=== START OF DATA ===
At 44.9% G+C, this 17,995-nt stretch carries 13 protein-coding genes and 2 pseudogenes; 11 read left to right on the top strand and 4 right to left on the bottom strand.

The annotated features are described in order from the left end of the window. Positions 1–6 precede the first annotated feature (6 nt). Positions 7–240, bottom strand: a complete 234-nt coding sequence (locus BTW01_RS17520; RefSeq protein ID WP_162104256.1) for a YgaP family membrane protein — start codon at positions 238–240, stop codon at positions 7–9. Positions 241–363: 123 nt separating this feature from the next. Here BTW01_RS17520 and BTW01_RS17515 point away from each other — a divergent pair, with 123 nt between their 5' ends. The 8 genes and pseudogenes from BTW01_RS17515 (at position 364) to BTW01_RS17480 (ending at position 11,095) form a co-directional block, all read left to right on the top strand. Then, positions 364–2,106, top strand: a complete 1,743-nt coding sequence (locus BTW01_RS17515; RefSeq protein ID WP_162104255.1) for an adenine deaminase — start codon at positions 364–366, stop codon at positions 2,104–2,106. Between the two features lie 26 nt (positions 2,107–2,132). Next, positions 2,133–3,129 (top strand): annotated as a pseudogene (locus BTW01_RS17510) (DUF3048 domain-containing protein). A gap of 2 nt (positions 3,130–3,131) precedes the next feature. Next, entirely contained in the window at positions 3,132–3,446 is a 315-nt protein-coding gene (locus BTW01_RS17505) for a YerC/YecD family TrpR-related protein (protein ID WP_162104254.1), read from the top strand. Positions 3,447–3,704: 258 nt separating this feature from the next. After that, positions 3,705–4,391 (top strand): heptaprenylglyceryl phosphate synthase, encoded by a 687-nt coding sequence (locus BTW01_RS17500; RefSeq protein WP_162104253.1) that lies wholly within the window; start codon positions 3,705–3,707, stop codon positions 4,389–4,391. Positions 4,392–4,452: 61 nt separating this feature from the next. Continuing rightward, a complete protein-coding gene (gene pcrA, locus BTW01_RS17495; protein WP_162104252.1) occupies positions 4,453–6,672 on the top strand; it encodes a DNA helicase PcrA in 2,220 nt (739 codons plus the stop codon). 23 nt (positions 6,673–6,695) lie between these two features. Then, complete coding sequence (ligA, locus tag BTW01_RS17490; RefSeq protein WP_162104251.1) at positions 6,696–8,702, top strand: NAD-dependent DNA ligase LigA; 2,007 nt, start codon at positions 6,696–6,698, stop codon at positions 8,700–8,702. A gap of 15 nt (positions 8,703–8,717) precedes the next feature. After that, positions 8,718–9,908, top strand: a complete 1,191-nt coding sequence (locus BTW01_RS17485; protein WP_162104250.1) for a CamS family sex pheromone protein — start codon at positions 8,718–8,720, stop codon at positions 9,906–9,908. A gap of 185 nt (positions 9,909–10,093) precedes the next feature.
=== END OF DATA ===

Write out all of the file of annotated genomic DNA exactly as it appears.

At 44.9% G+C, this 17,995-nt stretch carries 13 protein-coding genes and 2 pseudogenes; 11 read left to right on the top strand and 4 right to left on the bottom strand.

The annotated features are described in order from the left end of the window. Positions 1–6 precede the first annotated feature (6 nt). Positions 7–240, bottom strand: a complete 234-nt coding sequence (locus BTW01_RS17520; RefSeq protein ID WP_162104256.1) for a YgaP family membrane protein — start codon at positions 238–240, stop codon at positions 7–9. Positions 241–363: 123 nt separating this feature from the next. Here BTW01_RS17520 and BTW01_RS17515 point away from each other — a divergent pair, with 123 nt between their 5' ends. The 8 genes and pseudogenes from BTW01_RS17515 (at position 364) to BTW01_RS17480 (ending at position 11,095) form a co-directional block, all read left to right on the top strand. Then, positions 364–2,106, top strand: a complete 1,743-nt coding sequence (locus BTW01_RS17515; RefSeq protein ID WP_162104255.1) for an adenine deaminase — start codon at positions 364–366, stop codon at positions 2,104–2,106. Between the two features lie 26 nt (positions 2,107–2,132). Next, positions 2,133–3,129 (top strand): annotated as a pseudogene (locus BTW01_RS17510) (DUF3048 domain-containing protein). A gap of 2 nt (positions 3,130–3,131) precedes the next feature. Next, entirely contained in the window at positions 3,132–3,446 is a 315-nt protein-coding gene (locus BTW01_RS17505) for a YerC/YecD family TrpR-related protein (protein ID WP_162104254.1), read from the top strand. Positions 3,447–3,704: 258 nt separating this feature from the next. After that, positions 3,705–4,391 (top strand): heptaprenylglyceryl phosphate synthase, encoded by a 687-nt coding sequence (locus BTW01_RS17500; RefSeq protein WP_162104253.1) that lies wholly within the window; start codon positions 3,705–3,707, stop codon positions 4,389–4,391. Positions 4,392–4,452: 61 nt separating this feature from the next. Continuing rightward, a complete protein-coding gene (gene pcrA, locus BTW01_RS17495; protein WP_162104252.1) occupies positions 4,453–6,672 on the top strand; it encodes a DNA helicase PcrA in 2,220 nt (739 codons plus the stop codon). 23 nt (positions 6,673–6,695) lie between these two features. Then, complete coding sequence (ligA, locus tag BTW01_RS17490; RefSeq protein WP_162104251.1) at positions 6,696–8,702, top strand: NAD-dependent DNA ligase LigA; 2,007 nt, start codon at positions 6,696–6,698, stop codon at positions 8,700–8,702. A gap of 15 nt (positions 8,703–8,717) precedes the next feature. After that, positions 8,718–9,908, top strand: a complete 1,191-nt coding sequence (locus BTW01_RS17485; protein WP_162104250.1) for a CamS family sex pheromone protein — start codon at positions 8,718–8,720, stop codon at positions 9,906–9,908. A gap of 185 nt (positions 9,909–10,093) precedes the next feature.